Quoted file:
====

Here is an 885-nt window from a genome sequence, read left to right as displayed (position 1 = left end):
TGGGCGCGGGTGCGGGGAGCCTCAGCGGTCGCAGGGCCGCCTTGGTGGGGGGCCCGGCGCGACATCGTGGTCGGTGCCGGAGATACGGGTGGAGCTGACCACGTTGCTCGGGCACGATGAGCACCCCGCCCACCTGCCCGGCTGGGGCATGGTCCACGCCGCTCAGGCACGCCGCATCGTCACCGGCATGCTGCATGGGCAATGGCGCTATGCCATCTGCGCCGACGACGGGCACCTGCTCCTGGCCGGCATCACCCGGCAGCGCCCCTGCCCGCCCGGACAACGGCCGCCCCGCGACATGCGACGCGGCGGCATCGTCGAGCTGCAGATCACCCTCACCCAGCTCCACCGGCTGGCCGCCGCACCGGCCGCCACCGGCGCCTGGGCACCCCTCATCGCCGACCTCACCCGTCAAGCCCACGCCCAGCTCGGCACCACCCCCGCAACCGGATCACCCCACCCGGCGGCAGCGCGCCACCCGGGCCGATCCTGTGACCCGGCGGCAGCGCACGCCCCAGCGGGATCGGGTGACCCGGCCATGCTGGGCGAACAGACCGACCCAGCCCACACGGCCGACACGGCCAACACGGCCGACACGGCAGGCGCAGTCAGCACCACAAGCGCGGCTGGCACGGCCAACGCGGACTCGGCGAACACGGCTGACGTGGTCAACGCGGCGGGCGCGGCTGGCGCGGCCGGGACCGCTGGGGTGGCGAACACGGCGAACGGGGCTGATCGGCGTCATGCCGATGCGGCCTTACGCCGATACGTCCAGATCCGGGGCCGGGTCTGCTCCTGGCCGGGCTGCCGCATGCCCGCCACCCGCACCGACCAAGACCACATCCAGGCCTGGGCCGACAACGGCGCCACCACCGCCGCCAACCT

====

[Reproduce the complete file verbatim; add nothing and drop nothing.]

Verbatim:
Here is an 885-nt window from a genome sequence, read left to right as displayed (position 1 = left end):
TGGGCGCGGGTGCGGGGAGCCTCAGCGGTCGCAGGGCCGCCTTGGTGGGGGGCCCGGCGCGACATCGTGGTCGGTGCCGGAGATACGGGTGGAGCTGACCACGTTGCTCGGGCACGATGAGCACCCCGCCCACCTGCCCGGCTGGGGCATGGTCCACGCCGCTCAGGCACGCCGCATCGTCACCGGCATGCTGCATGGGCAATGGCGCTATGCCATCTGCGCCGACGACGGGCACCTGCTCCTGGCCGGCATCACCCGGCAGCGCCCCTGCCCGCCCGGACAACGGCCGCCCCGCGACATGCGACGCGGCGGCATCGTCGAGCTGCAGATCACCCTCACCCAGCTCCACCGGCTGGCCGCCGCACCGGCCGCCACCGGCGCCTGGGCACCCCTCATCGCCGACCTCACCCGTCAAGCCCACGCCCAGCTCGGCACCACCCCCGCAACCGGATCACCCCACCCGGCGGCAGCGCGCCACCCGGGCCGATCCTGTGACCCGGCGGCAGCGCACGCCCCAGCGGGATCGGGTGACCCGGCCATGCTGGGCGAACAGACCGACCCAGCCCACACGGCCGACACGGCCAACACGGCCGACACGGCAGGCGCAGTCAGCACCACAAGCGCGGCTGGCACGGCCAACGCGGACTCGGCGAACACGGCTGACGTGGTCAACGCGGCGGGCGCGGCTGGCGCGGCCGGGACCGCTGGGGTGGCGAACACGGCGAACGGGGCTGATCGGCGTCATGCCGATGCGGCCTTACGCCGATACGTCCAGATCCGGGGCCGGGTCTGCTCCTGGCCGGGCTGCCGCATGCCCGCCACCCGCACCGACCAAGACCACATCCAGGCCTGGGCCGACAACGGCGCCACCACCGCCGCCAACCT